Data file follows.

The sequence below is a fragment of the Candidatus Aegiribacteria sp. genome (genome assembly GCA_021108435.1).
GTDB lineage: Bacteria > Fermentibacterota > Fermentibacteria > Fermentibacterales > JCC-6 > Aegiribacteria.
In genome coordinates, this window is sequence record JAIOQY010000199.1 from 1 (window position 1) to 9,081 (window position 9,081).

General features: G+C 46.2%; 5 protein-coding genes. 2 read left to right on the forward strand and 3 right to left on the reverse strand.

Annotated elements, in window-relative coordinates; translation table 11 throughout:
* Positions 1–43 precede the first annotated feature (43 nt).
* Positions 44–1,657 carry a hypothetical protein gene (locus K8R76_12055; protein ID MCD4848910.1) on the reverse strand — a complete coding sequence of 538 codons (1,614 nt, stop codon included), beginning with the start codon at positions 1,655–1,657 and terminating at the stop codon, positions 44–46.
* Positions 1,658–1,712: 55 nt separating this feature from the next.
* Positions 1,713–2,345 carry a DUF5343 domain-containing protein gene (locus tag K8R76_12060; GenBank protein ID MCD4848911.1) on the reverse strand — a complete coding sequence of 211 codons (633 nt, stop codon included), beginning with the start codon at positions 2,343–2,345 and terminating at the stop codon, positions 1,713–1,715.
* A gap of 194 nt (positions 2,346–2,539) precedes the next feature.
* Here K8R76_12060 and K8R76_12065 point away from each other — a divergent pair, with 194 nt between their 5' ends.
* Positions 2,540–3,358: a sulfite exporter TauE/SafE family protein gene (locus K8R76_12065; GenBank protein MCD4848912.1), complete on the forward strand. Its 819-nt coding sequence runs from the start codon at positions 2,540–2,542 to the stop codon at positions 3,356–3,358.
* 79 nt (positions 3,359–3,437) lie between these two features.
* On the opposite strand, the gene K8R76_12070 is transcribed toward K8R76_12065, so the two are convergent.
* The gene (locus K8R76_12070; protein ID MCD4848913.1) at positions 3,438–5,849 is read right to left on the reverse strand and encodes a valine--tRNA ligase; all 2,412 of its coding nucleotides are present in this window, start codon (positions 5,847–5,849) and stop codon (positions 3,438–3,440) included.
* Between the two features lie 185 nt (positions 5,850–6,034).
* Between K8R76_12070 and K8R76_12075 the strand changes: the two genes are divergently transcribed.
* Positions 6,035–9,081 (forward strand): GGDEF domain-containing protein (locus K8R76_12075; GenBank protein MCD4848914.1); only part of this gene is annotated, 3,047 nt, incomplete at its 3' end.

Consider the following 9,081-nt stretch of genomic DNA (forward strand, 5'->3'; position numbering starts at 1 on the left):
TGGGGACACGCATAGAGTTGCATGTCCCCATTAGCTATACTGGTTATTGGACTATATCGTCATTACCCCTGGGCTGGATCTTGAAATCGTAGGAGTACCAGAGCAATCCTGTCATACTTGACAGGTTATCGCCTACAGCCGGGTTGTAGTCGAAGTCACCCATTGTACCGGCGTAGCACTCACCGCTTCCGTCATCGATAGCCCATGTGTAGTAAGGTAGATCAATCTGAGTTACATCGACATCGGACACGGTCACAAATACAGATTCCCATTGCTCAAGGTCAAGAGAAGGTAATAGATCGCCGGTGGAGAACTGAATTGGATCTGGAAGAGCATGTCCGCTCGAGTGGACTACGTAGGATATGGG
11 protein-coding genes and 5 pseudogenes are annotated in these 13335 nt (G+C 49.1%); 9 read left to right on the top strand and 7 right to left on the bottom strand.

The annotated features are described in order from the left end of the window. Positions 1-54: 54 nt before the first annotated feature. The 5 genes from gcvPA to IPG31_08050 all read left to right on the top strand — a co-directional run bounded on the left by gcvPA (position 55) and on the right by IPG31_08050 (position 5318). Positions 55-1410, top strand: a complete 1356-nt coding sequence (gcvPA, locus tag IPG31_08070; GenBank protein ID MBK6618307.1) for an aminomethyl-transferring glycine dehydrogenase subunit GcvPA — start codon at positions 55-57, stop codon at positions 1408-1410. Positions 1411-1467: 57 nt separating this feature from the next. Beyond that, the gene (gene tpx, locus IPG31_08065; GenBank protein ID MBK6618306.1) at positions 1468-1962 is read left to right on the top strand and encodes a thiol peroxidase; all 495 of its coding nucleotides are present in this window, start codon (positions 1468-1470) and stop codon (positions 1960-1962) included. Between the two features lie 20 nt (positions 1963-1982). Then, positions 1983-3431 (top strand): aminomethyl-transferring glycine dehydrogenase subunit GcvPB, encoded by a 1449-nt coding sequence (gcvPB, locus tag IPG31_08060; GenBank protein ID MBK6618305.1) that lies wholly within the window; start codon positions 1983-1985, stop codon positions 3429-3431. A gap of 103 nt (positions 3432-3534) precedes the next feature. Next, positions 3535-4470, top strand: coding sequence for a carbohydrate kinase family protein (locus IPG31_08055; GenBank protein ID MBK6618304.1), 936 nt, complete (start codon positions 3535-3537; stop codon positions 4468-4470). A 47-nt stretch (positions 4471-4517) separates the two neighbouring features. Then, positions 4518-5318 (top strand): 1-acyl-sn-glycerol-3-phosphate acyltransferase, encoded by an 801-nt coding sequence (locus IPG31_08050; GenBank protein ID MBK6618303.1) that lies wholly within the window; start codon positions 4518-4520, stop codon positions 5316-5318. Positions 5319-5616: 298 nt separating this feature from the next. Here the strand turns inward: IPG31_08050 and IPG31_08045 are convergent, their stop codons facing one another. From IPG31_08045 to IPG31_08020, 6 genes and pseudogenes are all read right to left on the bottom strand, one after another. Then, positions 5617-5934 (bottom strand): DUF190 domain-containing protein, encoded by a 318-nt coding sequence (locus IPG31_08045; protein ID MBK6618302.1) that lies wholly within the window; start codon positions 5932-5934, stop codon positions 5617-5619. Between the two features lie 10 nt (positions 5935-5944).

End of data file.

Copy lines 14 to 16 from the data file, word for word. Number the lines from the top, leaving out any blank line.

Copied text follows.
* On the opposite strand, the gene K8R76_12070 is transcribed toward K8R76_12065, so the two are convergent.
* The gene (locus K8R76_12070; protein ID MCD4848913.1) at positions 3,438–5,849 is read right to left on the reverse strand and encodes a valine--tRNA ligase; all 2,412 of its coding nucleotides are present in this window, start codon (positions 5,847–5,849) and stop codon (positions 3,438–3,440) included.
* Between the two features lie 185 nt (positions 5,850–6,034).